|Iten - Home of Champions|
I was pretty skeptical about heading over to Kenya on my first ever altitude trip and had previously declined to go out with the Uk Athletics Endurance Squad as I felt training was going well enough at home. Another limiting factor in my head – was that I have struggled with low iron in the past and so didn't want to risk becoming anaemic again – as it is a total ball ache to get yourself fit and healthy again! But after much persuasion from Big Liz (coach), we decided that an initial 3 weeks training spell in January – whilst the apocalypse is happening back in Scotland (weather wise) – would be beneficial. Within my first day of stepping foot in Iten, my opinions changed dramatically. I asked if I could stay out a further week and a half – but to be honest – I would of gladly stayed out for longer had I not had to return back to my real life... University – boo!
The whole culture in Iten is just completely different to anything I have ever seen before. Running is normal. Back in Dundee, Scotland... running is not normal. You have to persuade people out on a run by claiming they can have a McDonald's after it or that they can down 10 Jaeger bombs later that evening and still keep fit. On my first steady run, we had several little kids – no older than 5, with no shoes on – running alongside us for a good mile. It was amazing to see. They get excited seeing 'mazungos' (white people) out running and so come along and join them. Every single run I did there were always kids joining in, asking my name, what country I came from – a really unique experience. I would literally have to throw my little brothers Xbox out the window to watch him run outside 2metres to collect it – yet these BABIES were out casually jogging alongside me. Everyone kept mentioning that the kids eventually become quite irritating as many of them only know very limited english words – these words being 'How are you'... to which I honestly must of heard a billion times. But to me, it was never irritating. I was too much of a melt – answering every single time someone shouted “HOW ARE YOU” from miles away. It's much nicer than ' RUN, FOREST RUN' or '118' being shouted at you...
I had one little girl run alongside me, in her shiny Sunday Church dress for a good 2 mile – she was telling me how she loved running and that one day she hoped she could be like David Rudisha. Kenyan athletes to these kids are like gods – athletics offers a way out for most people but the main problem is – there are HUNDREDS of top class athletes, even just from this one town!
|the stream of kenyans|
Going down to the track was an experience in itself. The dirt track was completely invaded with hundreds of kenyans all doing sessions at 9am on a Tuesday morning – and when I say hundreds that is no exaggeration. In one separate training group, doing 20x 1k reps, we counted 58 kenyan athletes. 58!!! I also spotted, former Olympic 1500m Champion Asbel Kiprop, casually running around in the huge group. I could of sat and watched them training all day, running is so effortless and full-time for these guys. That's the difference to back home, there are so many distractions – silly little things you don’t think about until you realise out in Kenya they aren’t there. It is the bare minimum – constant power cuts,cold showers, limited internet etc. Thankfully within Lorna Kipligat's High Altitude Training Centre we do have certain 'luxuries' that allow us to keep sane.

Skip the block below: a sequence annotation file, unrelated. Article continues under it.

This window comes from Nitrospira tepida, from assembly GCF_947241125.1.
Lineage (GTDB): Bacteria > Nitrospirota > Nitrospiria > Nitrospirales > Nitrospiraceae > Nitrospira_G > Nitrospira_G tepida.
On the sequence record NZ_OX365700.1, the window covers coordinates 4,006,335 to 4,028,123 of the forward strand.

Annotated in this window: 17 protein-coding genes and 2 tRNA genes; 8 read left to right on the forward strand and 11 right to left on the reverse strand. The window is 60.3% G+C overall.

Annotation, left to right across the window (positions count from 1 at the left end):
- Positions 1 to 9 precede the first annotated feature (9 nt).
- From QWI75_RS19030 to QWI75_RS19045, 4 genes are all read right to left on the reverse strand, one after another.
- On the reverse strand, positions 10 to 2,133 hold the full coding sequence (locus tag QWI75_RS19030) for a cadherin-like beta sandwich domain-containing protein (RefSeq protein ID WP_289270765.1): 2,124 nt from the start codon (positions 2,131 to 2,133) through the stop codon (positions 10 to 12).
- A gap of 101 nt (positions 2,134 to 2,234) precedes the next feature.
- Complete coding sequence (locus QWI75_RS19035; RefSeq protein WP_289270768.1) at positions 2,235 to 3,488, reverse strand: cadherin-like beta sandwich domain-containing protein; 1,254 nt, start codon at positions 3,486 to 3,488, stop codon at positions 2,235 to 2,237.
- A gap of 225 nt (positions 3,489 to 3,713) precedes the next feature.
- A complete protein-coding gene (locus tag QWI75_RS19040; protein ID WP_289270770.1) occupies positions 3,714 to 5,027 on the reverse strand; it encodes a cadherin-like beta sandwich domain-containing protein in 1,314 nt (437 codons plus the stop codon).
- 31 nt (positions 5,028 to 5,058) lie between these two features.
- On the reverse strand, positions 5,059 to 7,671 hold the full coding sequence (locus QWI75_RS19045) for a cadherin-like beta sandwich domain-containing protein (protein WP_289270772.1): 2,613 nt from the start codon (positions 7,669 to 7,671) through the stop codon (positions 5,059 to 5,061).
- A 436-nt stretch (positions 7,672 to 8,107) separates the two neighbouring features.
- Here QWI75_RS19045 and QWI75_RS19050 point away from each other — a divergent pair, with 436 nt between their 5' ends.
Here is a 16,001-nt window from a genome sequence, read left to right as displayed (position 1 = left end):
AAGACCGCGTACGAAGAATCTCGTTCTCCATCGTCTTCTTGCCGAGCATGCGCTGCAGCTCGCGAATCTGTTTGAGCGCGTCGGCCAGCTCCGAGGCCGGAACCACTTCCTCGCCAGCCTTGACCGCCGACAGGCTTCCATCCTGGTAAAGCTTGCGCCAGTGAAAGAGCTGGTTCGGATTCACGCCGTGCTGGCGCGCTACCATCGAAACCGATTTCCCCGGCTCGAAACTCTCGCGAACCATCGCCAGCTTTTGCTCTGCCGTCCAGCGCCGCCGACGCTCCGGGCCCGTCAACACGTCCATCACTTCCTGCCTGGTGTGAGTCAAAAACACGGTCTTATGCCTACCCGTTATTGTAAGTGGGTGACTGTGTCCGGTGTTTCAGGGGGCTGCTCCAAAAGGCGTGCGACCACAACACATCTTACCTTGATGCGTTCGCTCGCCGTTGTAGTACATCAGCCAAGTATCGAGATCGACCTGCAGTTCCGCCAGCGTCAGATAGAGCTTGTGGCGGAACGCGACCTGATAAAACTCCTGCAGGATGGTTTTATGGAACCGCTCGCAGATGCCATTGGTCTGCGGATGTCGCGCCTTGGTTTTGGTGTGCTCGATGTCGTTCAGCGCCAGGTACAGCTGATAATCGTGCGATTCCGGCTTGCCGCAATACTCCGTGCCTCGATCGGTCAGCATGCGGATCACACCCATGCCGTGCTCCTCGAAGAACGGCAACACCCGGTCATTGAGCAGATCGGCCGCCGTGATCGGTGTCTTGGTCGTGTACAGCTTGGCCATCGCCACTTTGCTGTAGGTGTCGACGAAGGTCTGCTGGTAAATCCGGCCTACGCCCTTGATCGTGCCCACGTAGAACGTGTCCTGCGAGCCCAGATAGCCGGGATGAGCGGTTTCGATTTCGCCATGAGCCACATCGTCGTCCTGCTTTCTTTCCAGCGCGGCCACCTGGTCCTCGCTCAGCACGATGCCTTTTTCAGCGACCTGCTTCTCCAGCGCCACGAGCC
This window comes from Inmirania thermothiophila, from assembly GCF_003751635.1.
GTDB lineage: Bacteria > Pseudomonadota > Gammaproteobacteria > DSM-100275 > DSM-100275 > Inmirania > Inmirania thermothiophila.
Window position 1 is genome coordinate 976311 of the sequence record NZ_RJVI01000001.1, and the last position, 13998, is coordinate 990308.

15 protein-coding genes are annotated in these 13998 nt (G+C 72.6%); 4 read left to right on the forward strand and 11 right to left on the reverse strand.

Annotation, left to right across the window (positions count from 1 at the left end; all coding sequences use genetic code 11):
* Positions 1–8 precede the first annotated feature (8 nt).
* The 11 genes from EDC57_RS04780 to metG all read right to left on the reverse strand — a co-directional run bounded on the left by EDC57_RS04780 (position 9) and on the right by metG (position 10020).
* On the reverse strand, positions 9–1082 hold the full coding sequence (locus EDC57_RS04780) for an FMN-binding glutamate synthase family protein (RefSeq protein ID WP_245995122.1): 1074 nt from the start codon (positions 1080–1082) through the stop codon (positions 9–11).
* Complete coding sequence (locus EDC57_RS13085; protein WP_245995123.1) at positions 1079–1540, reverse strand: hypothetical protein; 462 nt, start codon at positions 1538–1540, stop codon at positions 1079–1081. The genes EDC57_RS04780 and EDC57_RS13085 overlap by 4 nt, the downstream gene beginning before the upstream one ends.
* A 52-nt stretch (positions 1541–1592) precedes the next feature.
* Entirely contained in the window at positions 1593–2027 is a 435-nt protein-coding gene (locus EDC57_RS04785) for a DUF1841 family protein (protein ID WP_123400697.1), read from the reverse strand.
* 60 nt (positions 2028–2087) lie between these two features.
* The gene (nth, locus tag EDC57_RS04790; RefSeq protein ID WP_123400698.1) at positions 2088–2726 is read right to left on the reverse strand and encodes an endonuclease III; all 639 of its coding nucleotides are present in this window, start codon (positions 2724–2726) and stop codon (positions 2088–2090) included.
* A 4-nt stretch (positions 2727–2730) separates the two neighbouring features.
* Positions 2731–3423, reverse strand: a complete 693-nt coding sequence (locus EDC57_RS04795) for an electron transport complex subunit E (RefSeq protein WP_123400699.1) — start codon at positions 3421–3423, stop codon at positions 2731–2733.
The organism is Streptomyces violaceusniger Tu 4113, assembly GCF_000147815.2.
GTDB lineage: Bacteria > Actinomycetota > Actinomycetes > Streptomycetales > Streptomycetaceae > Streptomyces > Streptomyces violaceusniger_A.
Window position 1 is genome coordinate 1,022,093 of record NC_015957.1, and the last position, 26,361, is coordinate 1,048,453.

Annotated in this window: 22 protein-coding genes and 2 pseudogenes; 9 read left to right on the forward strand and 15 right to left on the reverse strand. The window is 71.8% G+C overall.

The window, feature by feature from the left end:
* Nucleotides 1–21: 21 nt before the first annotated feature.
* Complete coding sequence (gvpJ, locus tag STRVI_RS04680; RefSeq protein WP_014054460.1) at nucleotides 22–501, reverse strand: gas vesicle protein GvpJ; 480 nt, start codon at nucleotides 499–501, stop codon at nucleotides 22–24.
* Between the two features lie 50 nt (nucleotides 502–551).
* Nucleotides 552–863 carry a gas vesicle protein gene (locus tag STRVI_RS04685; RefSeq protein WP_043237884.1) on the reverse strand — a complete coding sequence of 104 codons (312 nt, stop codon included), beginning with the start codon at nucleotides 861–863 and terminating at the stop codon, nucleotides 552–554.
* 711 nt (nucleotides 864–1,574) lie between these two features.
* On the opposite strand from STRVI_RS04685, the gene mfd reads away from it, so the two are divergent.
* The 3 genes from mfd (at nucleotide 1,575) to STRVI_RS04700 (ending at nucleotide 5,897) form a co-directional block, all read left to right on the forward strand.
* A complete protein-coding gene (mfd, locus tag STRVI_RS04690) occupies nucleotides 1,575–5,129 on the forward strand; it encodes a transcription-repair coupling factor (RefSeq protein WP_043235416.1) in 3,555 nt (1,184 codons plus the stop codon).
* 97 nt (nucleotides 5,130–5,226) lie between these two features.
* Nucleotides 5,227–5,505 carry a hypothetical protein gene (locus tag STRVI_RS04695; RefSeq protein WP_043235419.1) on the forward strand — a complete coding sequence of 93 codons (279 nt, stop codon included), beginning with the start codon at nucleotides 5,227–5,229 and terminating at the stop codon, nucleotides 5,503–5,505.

|My kenyan dust-tan|
The food within the camp was actually not as bad as I expected it to be – although after 4 weeks it does get a bit repetitive. Ugali (a sort of maize.. not sure how to describe it – but it tastes of nothing, has the texture of play-doh and if you threw it against a wall, it would probably stay there) but the Kenyans SWEAR by it. The other food we received every evening was Kale (looks a bit like seaweed – still don’t actually know what it is...). Alongside these two wonderful kenyan delights were more standard 'home foods' which ended up being some sort of 'beef' stew most evenings. Every day was set and so after 4 weeks you knew exactly what was coming up. In the evenings for desert we were mainly given watermelon or oranges but ONE DAY a week, we had cake day. The best day of my life. It was hilarious to see how everyone's moods completely lift on 'cake day' but extremely worrying how quick the freshly cooked cake and chocolate sauce vanished. People were skipping their main meals to get their cake fix before returning back to the Ugali and Kale.